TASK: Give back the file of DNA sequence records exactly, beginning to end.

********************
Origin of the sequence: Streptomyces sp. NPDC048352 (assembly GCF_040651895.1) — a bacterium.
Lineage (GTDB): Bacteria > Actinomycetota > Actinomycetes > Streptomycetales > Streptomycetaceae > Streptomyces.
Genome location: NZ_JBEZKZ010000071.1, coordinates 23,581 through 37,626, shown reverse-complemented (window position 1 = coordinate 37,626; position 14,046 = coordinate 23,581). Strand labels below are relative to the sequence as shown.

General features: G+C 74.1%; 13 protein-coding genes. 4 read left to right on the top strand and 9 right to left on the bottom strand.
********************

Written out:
Origin of the sequence: Streptomyces sp. NPDC048352 (assembly GCF_040651895.1) — a bacterium.
Lineage (GTDB): Bacteria > Actinomycetota > Actinomycetes > Streptomycetales > Streptomycetaceae > Streptomyces.
Genome location: NZ_JBEZKZ010000071.1, coordinates 23,581 through 37,626, shown reverse-complemented (window position 1 = coordinate 37,626; position 14,046 = coordinate 23,581). Strand labels below are relative to the sequence as shown.

General features: G+C 74.1%; 13 protein-coding genes. 4 read left to right on the top strand and 9 right to left on the bottom strand.